Although not yet 30 years old, Michael Hersch has been showered with more superlatives, honors and commissions than composers twice his age even dream about.
He was recently the subject of a glowing profile in the New York Times, was recipient of a Guggenheim Fellowship and will have his latest work, "Umbra," premiered by the Brooklyn Philharmonic on April 6.
Strictly speaking, "Umbra" isn’t the most recent Hersch composition to be commissioned by a prestigious orchestra, even though his Symphony No. 1 and the orchestral work "Ashes of Memory" were unveiled by, respectively, the Dallas Symphony in 1999 and the Pittsburgh Symphony last year. As Hersch points out, he was approached about "Umbra" several years ago.
"I met [Brooklyn Philharmonic conductor] Robert Spano at the Tanglewood Festival in 1997, and it originated back then," the composer explained from Rome during a telephone interview with GO Brooklyn. "It takes quite a while for commissions to fulfill themselves between scheduling and funding. To commission a work for large orchestra from an unknown composer is daring, and at the time I had very few performances of anything I had written, so for that, too, it was quite a risk.
"It preceded everything else that I’ve been commissioned to write, and for that I owe [Spano] a debt of gratitude."
Like all of Hersch’s work, "Umbra" is a bold, brash, muscular piece of music. It’s written for strings, wind and percussion - basically, your standard symphony orchestra without the brass instruments.
Hersch describes it this way: "It’s 25 minutes long and it’s in seven movements: six variations of differing slow tempos, then a last movement that’s kind of explosive - large, frantic and fast."
Hersch also explains his choice of title. "I generally don’t like to give names for works beyond Symphony, Quartet or Trio," he admits. "[This title] means nothing too specific, but if you look up the definition of ’umbra,’ it means something that’s shadowy and black, and the piece is relatively dark throughout."
Although Hersch currently lives in Rome - he won the prestigious Prix de Rome, a one-year fellowship to study at the American Academy in Rome - he will cross the Atlantic to hear Spano and his forces give "Umbra" its world premiere.
"I’ll definitely be in the audience," Hersch says, and he’ll also take part in two pre-concert discussions about his music in the Hillman Attic Studio at BAM. "I’ve never had anything of mine performed in Brooklyn before, so I’m looking forward to that as well."
"Umbra" is not the only Hersch composition to be heard locally this spring. His 20-minute Octet for two string quartets will have its world premiere at Merkin Concert Hall in Manhattan in May, and his haunting "Ashes of Memory" will have its New York premiere at Alice Tully Hall on April 25, performed by the Peabody Symphony Orchestra. (Hersch is a Peabody Conservatory alumnus.)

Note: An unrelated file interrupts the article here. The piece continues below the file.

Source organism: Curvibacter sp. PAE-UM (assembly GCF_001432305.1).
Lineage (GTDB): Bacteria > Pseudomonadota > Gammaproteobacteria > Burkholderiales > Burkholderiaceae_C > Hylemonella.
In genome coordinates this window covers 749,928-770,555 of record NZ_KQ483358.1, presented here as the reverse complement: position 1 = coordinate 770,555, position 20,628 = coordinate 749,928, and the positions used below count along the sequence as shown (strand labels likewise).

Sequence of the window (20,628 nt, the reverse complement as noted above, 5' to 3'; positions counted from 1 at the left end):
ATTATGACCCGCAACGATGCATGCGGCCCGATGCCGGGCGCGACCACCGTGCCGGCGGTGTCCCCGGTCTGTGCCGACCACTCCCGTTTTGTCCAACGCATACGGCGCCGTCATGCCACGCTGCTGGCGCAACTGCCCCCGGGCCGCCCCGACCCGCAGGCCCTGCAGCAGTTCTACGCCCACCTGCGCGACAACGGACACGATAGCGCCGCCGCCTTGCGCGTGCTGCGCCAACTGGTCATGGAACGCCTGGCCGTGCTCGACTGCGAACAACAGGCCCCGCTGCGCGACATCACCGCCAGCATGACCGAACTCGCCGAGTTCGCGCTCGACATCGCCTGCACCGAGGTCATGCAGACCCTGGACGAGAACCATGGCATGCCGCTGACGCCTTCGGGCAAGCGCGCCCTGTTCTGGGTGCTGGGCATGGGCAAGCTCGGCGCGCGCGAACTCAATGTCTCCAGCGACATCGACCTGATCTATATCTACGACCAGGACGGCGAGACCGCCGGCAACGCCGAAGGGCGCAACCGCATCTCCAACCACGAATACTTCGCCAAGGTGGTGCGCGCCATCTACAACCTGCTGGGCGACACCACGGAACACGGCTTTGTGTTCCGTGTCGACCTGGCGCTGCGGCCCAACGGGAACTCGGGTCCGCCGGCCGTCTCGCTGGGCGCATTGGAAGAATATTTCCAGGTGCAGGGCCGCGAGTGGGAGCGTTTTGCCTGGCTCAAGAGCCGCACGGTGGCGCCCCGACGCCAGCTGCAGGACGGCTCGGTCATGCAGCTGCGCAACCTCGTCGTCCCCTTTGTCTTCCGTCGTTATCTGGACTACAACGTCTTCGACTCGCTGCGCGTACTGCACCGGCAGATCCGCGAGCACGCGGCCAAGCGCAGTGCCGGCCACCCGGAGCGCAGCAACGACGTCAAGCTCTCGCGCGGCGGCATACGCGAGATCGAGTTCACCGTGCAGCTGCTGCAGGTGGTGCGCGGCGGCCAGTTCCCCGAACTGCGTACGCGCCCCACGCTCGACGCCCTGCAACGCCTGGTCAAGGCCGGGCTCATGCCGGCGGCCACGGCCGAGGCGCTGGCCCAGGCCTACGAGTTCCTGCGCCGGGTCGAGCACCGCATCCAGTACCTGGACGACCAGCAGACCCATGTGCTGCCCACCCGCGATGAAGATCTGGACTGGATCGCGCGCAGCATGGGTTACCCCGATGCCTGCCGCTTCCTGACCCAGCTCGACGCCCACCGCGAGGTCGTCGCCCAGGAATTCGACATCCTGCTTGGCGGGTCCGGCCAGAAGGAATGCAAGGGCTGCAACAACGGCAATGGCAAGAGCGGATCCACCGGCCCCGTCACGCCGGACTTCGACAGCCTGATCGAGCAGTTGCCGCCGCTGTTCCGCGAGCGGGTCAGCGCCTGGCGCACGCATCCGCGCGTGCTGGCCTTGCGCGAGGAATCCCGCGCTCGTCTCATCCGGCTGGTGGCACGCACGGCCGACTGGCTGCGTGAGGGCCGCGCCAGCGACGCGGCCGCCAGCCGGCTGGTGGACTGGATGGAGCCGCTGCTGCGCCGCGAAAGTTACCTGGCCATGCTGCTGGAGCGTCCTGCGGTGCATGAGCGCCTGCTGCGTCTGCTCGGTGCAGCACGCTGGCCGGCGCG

Controversy erupted last month at Carnegie Hall when Mariss Janssons and the Pittsburgh Symphony played only the second of "Ashes of Memory’s" two movements, even though they had previously premiered the work in its entirety.
"It’s a complicated issue," Hersch sighs. "Janssons took a critical beating for that, but the reality is that concert seasons are set up two years in advance. The Carnegie schedule was already set, and to his credit he did everything he could to get this on the program. I agree that the piece should be done in its entirety - it’s not ideal, but I was flattered by the gesture."
As a 29-year-old classical composer in a world dominated by pop culture, Hersch admits to extraneous influences. "Being alive at the time we are, we can’t help but take in everything around us," he says. But keeping his ears open doesn’t mean he’ll be writing a song cycle for Eminem or an opera for N’Sync anytime soon.
"I often find myself going back to Bach, and among living composers, there’s [German] Hans Werner Henze and [Hungarian] Gyorgy Ligeti, whose newer music I really like," says Hersch.
Hersch also returns to his own past for inspiration. "Being from Virginia, I like to listen to bluegrass," he says, and you can almost hear him grin when he continues, "There’s simply nothing better than hearing a well-played banjo."
Robert Spano and the Brooklyn Philharmonic
will perform a program of works by Henry Purcell, Luciano Berio,
Richard Wagner, Michael Hersch and Alexander Scriabin on April
6 at 8 pm and April 8 at 3 pm at the BAM Howard Gilman Opera
House [30 Lafayette Ave., (718) 636-4100; Web site: www.brookl
Tickets are $45, $35 and $20. Senior and student tickets, $10. Pre-concert discussions with Hersch begin at 7 pm on April 6 and 2 pm on April 8 in BAM’s Hillman Attic Studio.